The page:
Arts and Leisure

Told To Get A Job, Francis Marion Crawford Writes a Best-Seller Instead

In January 1882, Francis Marion Crawford was an unemployed 27-year-old with no job prospects, living in Boston with his aunt, Julia Ward Howe, and uncle, Samuel Gridley Howe.

Francis Marion Crawford, 1903

Francis Marion Crawford, 1903

His family was worried about his failure to find work. They suggested he become a professional singer, as he liked to entertain friends by singing songs by Franz Schubert. His family asked Boston Symphony Orchestra conductor George Henschel to advise him. Crawford sang for Henschel, who told him he could never sing professionally. He couldn’t sing in perfect tune.

Crawford was distraught.

His uncle broke a long silence. “Why don’t you write down that little story you told me some time ago of that strange experience you had in India — don’t you know?

Within the year, Francis Marion Crawford produced his first novel, Mr. Isaacs. It was an immediate hit. He would go on to write 47 popular novels, as well as magazine articles, works of nonfiction and drama.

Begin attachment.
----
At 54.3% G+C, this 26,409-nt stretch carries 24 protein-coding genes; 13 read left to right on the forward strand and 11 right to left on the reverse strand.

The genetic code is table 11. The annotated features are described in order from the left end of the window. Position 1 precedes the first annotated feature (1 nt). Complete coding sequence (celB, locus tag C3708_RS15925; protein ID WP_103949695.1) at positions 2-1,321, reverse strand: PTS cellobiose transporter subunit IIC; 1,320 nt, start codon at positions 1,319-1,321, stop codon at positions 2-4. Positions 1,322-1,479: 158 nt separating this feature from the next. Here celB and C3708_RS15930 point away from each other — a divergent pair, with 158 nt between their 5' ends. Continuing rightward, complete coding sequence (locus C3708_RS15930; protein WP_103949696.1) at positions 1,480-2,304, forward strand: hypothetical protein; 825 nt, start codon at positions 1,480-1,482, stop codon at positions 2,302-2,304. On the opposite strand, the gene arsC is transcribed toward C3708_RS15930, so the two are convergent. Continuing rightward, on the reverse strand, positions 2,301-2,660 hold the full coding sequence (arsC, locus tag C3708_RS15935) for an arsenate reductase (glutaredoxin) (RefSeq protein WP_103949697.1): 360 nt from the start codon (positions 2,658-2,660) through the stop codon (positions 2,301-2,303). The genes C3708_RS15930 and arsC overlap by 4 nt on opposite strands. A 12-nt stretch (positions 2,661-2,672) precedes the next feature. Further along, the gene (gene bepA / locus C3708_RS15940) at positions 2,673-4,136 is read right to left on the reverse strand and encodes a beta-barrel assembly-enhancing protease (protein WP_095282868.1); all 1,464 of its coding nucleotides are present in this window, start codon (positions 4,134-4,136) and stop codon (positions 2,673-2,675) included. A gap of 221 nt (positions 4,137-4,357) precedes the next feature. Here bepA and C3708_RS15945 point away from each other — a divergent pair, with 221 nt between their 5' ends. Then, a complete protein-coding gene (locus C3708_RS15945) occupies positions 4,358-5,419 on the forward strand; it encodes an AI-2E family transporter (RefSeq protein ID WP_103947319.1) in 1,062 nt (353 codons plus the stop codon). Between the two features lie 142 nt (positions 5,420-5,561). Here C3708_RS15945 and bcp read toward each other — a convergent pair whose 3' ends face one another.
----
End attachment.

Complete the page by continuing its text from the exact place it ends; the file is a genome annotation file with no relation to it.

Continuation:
Francis Marion Crawford

He was born Aug. 2, 1854 in Italy, the son of sculptor Thomas Crawford and Louisa Cutler Ward, Julia Ward Howe’s sister. His father died when he was young. He attended St. Paul’s School in New Hampshire, Cambridge University, the University of Heidelberg and the University of Rome. He then went to India to study Sanskrit, returning in 1881 to continue for a year at Harvard. By then his family thought he ought to get a job.

Crawford socialized with a highbrow art crowd, befriending Isabella Stewart Gardner and actress Sarah Bernhardt. In 1884 he married Elizabeth Berden, the daughter of Civil War Gen. Hiram Berdan. They had four children.

Many of his works were set in Italy and reveal his deep knowledge of Italian history. His novel Corleone was the first literary treatment of the Mafia. He was best known, though, for stories of horror and fantasy, such as Khaled: A Tale of ArabiaHis story The Screaming Skull was made into a 1958 film described as a ‘truly awful example of drive-in cinema.’

A classic Crawford line from his collection of horror stories goes like this:

A cool breeze stirred my hair at that moment, as the night wind began to come down from the hills, but it felt like a breath from another world.

Crawford lived most of his life in Italy. He died at Sorrento on April 9, 1909, of a heart attack brought on by a lung injury. He had inhaled toxic gases at a glass-making works in Colorado while researching a novel about glass-making in medieval Venice.

 Photo of Francis Marion Crawford by L C Page and Company Boston 1903. Licensed under Public domain via Wikimedia Commons.

 

 

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